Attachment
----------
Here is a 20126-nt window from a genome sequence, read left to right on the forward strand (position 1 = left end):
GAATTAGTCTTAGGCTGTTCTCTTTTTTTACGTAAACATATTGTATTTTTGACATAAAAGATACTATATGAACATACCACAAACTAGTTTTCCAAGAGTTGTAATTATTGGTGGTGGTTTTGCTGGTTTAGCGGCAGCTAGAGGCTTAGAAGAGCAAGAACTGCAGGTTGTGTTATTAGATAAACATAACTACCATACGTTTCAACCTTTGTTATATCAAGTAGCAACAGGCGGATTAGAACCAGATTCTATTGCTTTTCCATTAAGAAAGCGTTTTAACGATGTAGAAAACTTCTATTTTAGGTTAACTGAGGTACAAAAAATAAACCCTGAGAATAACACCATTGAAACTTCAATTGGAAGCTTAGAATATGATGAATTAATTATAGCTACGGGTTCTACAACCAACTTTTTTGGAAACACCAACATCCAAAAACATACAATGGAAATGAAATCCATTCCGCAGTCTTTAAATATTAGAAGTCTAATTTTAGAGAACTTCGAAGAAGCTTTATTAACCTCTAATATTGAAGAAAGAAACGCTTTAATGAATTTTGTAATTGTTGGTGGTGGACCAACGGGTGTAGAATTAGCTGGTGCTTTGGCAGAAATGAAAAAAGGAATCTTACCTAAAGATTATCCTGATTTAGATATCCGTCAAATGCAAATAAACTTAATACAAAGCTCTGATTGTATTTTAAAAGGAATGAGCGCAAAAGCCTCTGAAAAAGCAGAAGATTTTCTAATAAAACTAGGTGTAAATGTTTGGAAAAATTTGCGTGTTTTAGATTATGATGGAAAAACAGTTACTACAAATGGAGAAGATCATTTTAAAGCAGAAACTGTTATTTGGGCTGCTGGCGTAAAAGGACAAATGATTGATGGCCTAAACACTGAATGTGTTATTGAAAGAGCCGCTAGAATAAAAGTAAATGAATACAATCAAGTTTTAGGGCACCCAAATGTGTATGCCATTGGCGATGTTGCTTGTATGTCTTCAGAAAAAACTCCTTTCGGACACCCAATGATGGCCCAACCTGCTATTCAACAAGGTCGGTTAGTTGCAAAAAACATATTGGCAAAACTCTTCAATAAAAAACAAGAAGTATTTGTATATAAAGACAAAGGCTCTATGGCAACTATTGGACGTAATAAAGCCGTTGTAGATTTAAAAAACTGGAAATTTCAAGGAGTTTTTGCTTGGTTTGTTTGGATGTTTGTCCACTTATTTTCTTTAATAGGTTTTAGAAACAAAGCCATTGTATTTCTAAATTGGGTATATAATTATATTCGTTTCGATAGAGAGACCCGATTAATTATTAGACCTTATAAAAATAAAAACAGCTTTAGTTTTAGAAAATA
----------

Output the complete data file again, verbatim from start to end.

Here is a 20126-nt window from a genome sequence, read left to right on the forward strand (position 1 = left end):
GAATTAGTCTTAGGCTGTTCTCTTTTTTTACGTAAACATATTGTATTTTTGACATAAAAGATACTATATGAACATACCACAAACTAGTTTTCCAAGAGTTGTAATTATTGGTGGTGGTTTTGCTGGTTTAGCGGCAGCTAGAGGCTTAGAAGAGCAAGAACTGCAGGTTGTGTTATTAGATAAACATAACTACCATACGTTTCAACCTTTGTTATATCAAGTAGCAACAGGCGGATTAGAACCAGATTCTATTGCTTTTCCATTAAGAAAGCGTTTTAACGATGTAGAAAACTTCTATTTTAGGTTAACTGAGGTACAAAAAATAAACCCTGAGAATAACACCATTGAAACTTCAATTGGAAGCTTAGAATATGATGAATTAATTATAGCTACGGGTTCTACAACCAACTTTTTTGGAAACACCAACATCCAAAAACATACAATGGAAATGAAATCCATTCCGCAGTCTTTAAATATTAGAAGTCTAATTTTAGAGAACTTCGAAGAAGCTTTATTAACCTCTAATATTGAAGAAAGAAACGCTTTAATGAATTTTGTAATTGTTGGTGGTGGACCAACGGGTGTAGAATTAGCTGGTGCTTTGGCAGAAATGAAAAAAGGAATCTTACCTAAAGATTATCCTGATTTAGATATCCGTCAAATGCAAATAAACTTAATACAAAGCTCTGATTGTATTTTAAAAGGAATGAGCGCAAAAGCCTCTGAAAAAGCAGAAGATTTTCTAATAAAACTAGGTGTAAATGTTTGGAAAAATTTGCGTGTTTTAGATTATGATGGAAAAACAGTTACTACAAATGGAGAAGATCATTTTAAAGCAGAAACTGTTATTTGGGCTGCTGGCGTAAAAGGACAAATGATTGATGGCCTAAACACTGAATGTGTTATTGAAAGAGCCGCTAGAATAAAAGTAAATGAATACAATCAAGTTTTAGGGCACCCAAATGTGTATGCCATTGGCGATGTTGCTTGTATGTCTTCAGAAAAAACTCCTTTCGGACACCCAATGATGGCCCAACCTGCTATTCAACAAGGTCGGTTAGTTGCAAAAAACATATTGGCAAAACTCTTCAATAAAAAACAAGAAGTATTTGTATATAAAGACAAAGGCTCTATGGCAACTATTGGACGTAATAAAGCCGTTGTAGATTTAAAAAACTGGAAATTTCAAGGAGTTTTTGCTTGGTTTGTTTGGATGTTTGTCCACTTATTTTCTTTAATAGGTTTTAGAAACAAAGCCATTGTATTTCTAAATTGGGTATATAATTATATTCGTTTCGATAGAGAGACCCGATTAATTATTAGACCTTATAAAAATAAAAACAGCTTTAGTTTTAGAAAATA